We often blog about monoclonal antibodies and the increasingly important role of this drug class in modern medicine. Monoclonal antibodies were first made possible with the development of hybridoma technology in 1975 by Georges Kohler and Cesar Milstein. In the 1980s, hybridoma technology gave way to genetic engineering and recombinant monoclonal antibodies were born.
It turns out that nature uses antibodies in polyclonal mixtures to combat infectious disease targets because polyclonal antibody mixtures are more effective than single monoclonal antibodies. Now taking a page from nature’s playbook, scientists are investigating mixtures of monoclonal, recombinant antibodies to be used as products to treat disease. Instead of utilizing multiple drugs, researchers are proposing combination therapy wrapped up in one formulation; oligoclonal antibodies with a defined ratio of mAbs.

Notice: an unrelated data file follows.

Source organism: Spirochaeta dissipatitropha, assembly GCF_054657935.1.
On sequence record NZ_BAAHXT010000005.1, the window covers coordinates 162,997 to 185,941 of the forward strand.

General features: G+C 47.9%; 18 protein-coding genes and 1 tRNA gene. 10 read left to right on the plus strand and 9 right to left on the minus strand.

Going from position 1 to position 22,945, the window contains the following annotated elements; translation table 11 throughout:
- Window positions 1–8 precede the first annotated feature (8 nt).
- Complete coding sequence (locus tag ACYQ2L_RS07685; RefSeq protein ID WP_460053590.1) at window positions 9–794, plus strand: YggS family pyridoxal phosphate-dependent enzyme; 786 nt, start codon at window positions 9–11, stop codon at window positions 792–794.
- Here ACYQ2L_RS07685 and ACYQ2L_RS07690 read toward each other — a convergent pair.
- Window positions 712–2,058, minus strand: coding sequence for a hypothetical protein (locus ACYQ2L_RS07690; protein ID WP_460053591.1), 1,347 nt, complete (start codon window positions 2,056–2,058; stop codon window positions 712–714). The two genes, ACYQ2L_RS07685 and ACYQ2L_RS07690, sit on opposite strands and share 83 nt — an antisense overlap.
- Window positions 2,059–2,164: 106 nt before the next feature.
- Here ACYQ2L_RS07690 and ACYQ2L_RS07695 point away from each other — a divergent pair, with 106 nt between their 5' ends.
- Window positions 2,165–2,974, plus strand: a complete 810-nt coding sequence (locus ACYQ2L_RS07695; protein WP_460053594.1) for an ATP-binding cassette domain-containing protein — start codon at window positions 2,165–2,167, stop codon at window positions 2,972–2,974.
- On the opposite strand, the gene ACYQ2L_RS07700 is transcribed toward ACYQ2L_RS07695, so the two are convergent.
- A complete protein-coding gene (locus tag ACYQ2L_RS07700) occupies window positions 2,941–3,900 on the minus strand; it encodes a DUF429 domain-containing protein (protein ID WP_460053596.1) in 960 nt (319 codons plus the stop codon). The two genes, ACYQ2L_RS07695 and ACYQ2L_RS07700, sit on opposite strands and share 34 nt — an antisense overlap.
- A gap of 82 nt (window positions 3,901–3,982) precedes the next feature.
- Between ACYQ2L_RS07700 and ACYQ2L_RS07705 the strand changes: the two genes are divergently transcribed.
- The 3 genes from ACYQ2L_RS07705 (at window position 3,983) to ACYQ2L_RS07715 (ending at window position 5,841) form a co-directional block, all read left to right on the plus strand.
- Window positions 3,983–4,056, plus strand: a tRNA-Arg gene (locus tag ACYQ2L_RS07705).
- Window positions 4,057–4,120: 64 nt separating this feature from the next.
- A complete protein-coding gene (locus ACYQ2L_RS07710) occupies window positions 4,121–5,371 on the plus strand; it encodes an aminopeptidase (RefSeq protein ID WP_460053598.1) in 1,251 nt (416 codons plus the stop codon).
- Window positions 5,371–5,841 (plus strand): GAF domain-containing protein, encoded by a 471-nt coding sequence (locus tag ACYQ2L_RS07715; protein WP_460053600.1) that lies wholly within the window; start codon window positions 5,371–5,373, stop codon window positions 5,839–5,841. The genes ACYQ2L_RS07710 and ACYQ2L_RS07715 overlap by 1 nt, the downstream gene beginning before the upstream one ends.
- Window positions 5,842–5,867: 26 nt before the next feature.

Therapies like this are currently being investigated for use in infectious disease and cancer. Davide Corti and Jeffrey D Kearns co-author a review article entitled, “Promises and pitfalls for recombinant oligoclonal antibodies-based therapeutics in cancer and infectious disease,” in Current Opinion in Immunology 2016, 40:51–61 doi: 10.1016/j.coi.2016.03.001. They discuss the value of this therapeutic approach, which oligoclonal drugs are undergoing clinical development and some of the potential complications.
Chamow & Associates assists biotechnology companies in producing novel therapies like this for clinical testing.